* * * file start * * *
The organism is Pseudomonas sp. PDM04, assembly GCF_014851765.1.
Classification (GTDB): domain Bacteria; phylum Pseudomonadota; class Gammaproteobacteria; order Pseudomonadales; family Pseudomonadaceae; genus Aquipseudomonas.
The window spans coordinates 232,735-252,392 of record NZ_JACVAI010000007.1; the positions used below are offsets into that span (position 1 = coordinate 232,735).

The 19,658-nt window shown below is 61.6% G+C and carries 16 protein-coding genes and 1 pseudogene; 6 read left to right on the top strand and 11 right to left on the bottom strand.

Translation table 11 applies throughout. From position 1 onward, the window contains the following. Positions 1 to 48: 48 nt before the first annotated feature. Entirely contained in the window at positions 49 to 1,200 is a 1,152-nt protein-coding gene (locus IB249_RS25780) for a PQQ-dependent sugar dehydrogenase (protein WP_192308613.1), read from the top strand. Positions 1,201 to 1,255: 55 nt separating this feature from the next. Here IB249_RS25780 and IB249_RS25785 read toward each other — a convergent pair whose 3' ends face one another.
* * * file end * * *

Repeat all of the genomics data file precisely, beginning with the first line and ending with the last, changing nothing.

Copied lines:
The organism is Pseudomonas sp. PDM04, assembly GCF_014851765.1.
Classification (GTDB): domain Bacteria; phylum Pseudomonadota; class Gammaproteobacteria; order Pseudomonadales; family Pseudomonadaceae; genus Aquipseudomonas.
The window spans coordinates 232,735-252,392 of record NZ_JACVAI010000007.1; the positions used below are offsets into that span (position 1 = coordinate 232,735).

The 19,658-nt window shown below is 61.6% G+C and carries 16 protein-coding genes and 1 pseudogene; 6 read left to right on the top strand and 11 right to left on the bottom strand.

Translation table 11 applies throughout. From position 1 onward, the window contains the following. Positions 1 to 48: 48 nt before the first annotated feature. Entirely contained in the window at positions 49 to 1,200 is a 1,152-nt protein-coding gene (locus IB249_RS25780) for a PQQ-dependent sugar dehydrogenase (protein WP_192308613.1), read from the top strand. Positions 1,201 to 1,255: 55 nt separating this feature from the next. Here IB249_RS25780 and IB249_RS25785 read toward each other — a convergent pair whose 3' ends face one another.